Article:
2.50
Hdl Handle:
http://hdl.handle.net/10755/157923
Type:
Presentation
Title:
Does Facilitation Facilitate the Uptake of Evidence-Based Practice?
Abstract:
Does Facilitation Facilitate the Uptake of Evidence-Based Practice?
Conference Sponsor:Western Institute of Nursing
Conference Year:2009
Author:Brown, Susan J., RN, MSN, CNAA
P.I. Institution Name:University of Arizona, College of Nursing
Title:Doctoral Student
Contact Address:1305 N. Martin, P.O. Box 210203, Tucson, AZ, 85721, USA
Contact Telephone:480-323-1251
Co-Authors:Deborah Vincent, PhD, APRN, FAANP, Associate Professor
Purpose: The purpose of this research study is to describe and quantify the aspects of facilitation necessary for the successful implementation of Evidence-Based Practice (EBP) and to explore the relationships among the level of facilitation, context and implementation of Evidence-Based Practice. Specific Aims: 1: To describe the relationship between the level of facilitation and implementation of EBP; 2: To describe the relationships among facilitation, context and implementation. 3: To develop and test a measure of facilitation. Background: In spite of the demand for efficient, effective and safe healthcare and the increase in the quantity and quality of evidence, studies have shown that many patients do not receive treatments of established effectiveness and/or get treatments that are not needed or are potentially harmful.  Research is currently in progress that investigates the best strategies for the successful utilization of research findings and implementation of evidence. Most EBP implementation models suggest use of some sort of facilitation but none adequately define the concept or the amount and kind of facilitation necessary to successfully implement EBP. Conceptual Framework: The Promoting Action on Research Implementation in Health Services (PARIHS) framework suggests that successful implementation of EBP is a function of the relationship between three specific factors or concepts: evidence, context, and facilitation. The framework recognizes that these concepts have a dynamic, simultaneous relationship and that each concept, at any given point in time, is positioned on a continuum of high to low. To date, there are few definitive descriptions of, or studies on, the concept of facilitation. Sample: The sample will be drawn from The Oncology Nursing Society (ONS) membership list. The sample will include oncology staff nurses working in inpatient settings and it is anticipated that a sufficient sample will be obtained to begin psychometric testing of the facilitation scale. Measures: Implementation outcomes will be measured using the Nursing Practice questionnaire (NPQ) adapted to the ONS Putting Evidence into Practice (PEP) cards. Facilitation will be measured using the investigator developed EBP Facilitation Scale currently being tested for content validity. Context will be determined through a proxy measure utilizing Magnet status (Magnet, Magnet-Aspiring, Non-Magnet). Results: Preliminary results will be presented. Implications: Results of this study may support the conceptual framework's assertion of the dynamic relationship between context, evidence and facilitation. In addition, it may provide a measure of facilitation that becomes useful in determining the "dose" of facilitation necessary in varying contexts in order to achieve successful implementation of EBP.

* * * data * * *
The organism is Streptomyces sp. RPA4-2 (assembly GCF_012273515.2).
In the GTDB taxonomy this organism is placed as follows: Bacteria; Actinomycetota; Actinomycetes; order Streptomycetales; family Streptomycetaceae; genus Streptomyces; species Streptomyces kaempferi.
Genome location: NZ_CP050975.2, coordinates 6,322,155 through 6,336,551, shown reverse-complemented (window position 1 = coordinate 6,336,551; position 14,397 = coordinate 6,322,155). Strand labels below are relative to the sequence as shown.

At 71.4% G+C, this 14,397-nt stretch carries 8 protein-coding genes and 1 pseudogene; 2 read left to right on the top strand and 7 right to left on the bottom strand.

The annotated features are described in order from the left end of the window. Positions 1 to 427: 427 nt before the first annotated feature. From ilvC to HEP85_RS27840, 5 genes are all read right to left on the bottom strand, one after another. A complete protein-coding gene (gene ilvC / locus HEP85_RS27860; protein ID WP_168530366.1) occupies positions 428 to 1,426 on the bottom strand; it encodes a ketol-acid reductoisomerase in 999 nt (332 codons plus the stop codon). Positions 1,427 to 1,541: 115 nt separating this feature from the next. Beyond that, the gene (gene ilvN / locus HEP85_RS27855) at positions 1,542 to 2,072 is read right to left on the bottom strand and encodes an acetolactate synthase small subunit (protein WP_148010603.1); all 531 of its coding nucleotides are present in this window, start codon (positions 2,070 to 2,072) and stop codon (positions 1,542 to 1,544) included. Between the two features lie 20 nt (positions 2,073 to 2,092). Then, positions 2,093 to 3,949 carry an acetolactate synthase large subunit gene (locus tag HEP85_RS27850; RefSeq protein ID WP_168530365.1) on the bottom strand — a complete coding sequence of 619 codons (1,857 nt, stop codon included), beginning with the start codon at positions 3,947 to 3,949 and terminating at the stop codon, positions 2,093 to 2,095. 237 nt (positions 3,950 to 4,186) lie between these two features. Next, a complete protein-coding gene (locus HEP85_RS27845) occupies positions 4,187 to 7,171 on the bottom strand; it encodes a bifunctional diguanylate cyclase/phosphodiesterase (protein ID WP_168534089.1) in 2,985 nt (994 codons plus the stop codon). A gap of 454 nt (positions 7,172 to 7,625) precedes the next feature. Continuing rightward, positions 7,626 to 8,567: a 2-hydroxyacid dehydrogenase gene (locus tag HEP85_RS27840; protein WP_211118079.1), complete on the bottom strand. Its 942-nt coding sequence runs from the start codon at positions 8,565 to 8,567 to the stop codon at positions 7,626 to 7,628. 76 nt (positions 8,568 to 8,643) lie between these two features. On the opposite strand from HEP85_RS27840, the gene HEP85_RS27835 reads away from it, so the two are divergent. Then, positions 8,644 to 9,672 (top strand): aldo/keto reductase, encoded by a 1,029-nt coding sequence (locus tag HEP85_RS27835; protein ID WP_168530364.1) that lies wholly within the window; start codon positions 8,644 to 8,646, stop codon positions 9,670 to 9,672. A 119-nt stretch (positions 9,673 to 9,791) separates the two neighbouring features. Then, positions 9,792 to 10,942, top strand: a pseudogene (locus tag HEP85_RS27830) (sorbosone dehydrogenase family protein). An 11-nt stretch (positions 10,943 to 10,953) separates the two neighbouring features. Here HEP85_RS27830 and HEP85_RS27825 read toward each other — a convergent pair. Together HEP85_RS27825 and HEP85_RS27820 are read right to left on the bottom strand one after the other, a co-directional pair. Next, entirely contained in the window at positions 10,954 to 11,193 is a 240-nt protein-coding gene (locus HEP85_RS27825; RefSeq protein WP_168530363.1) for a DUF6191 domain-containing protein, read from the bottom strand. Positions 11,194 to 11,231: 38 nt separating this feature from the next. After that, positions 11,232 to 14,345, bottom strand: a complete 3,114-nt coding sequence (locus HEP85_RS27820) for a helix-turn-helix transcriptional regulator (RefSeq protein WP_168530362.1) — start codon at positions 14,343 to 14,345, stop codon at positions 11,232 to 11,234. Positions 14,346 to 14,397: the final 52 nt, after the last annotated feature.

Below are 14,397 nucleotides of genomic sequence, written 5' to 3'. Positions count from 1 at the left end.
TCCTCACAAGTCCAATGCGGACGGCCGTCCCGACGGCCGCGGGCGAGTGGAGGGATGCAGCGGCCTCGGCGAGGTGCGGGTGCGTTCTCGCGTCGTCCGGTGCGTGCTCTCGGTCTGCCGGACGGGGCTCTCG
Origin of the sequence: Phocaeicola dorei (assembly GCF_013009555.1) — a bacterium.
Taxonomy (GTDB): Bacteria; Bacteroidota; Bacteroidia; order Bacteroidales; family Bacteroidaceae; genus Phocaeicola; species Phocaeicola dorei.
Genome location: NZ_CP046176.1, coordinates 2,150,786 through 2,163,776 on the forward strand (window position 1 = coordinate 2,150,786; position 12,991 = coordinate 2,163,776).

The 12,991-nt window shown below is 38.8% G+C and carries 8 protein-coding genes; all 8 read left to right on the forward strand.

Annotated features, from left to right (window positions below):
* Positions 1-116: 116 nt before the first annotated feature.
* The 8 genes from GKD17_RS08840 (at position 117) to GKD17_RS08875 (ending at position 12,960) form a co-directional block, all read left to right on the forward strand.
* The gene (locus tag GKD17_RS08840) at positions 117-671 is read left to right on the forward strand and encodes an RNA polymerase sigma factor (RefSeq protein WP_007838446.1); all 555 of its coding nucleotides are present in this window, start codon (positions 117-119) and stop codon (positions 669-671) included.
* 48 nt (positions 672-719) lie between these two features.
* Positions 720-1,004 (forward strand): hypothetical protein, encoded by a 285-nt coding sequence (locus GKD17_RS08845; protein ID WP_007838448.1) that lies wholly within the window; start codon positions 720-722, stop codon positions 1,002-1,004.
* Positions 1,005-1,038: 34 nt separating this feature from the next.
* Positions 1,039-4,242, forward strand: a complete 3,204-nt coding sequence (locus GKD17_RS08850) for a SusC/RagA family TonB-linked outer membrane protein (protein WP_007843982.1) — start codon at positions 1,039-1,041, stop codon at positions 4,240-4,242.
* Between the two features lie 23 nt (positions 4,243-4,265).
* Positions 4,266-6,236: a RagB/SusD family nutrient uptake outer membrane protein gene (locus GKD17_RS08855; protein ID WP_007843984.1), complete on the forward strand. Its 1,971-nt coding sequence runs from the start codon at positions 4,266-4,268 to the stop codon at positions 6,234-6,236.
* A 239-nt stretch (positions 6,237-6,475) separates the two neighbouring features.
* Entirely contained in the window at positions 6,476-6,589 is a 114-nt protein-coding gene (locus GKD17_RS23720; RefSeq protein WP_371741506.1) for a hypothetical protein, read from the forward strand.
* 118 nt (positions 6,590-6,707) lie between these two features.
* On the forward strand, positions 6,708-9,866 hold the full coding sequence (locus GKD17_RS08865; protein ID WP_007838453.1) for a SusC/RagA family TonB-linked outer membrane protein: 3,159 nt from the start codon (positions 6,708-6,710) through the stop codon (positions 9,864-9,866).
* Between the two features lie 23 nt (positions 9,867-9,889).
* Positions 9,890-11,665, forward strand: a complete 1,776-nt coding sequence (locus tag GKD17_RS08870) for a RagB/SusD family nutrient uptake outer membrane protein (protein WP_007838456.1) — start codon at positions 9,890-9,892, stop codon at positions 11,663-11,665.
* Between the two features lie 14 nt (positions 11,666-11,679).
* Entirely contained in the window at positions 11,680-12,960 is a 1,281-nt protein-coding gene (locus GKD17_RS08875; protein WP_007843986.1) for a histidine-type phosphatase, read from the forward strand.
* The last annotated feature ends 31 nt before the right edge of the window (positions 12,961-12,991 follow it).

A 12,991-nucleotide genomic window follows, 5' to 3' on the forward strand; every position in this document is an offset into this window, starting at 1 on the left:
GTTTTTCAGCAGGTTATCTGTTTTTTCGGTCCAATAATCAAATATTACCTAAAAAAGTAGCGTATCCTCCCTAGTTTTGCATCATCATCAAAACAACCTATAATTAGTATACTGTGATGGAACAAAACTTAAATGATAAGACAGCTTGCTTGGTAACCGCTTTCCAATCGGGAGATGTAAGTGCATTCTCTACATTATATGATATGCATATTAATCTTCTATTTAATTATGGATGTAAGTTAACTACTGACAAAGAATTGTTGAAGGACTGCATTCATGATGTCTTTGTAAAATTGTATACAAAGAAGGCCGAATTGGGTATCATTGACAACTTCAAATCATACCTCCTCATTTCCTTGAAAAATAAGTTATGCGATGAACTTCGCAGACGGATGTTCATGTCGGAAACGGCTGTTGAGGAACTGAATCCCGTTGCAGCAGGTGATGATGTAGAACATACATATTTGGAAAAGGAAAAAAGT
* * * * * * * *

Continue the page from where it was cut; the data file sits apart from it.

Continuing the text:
Repository Posting Date:
26-Oct-2011
Date of Publication:
17-Oct-2011
Sponsors:
Western Institute of Nursing

Full metadata record

DC FieldValue Language
dc.typePresentationen_GB
dc.titleDoes Facilitation Facilitate the Uptake of Evidence-Based Practice?en_GB
dc.identifier.urihttp://hdl.handle.net/10755/157923-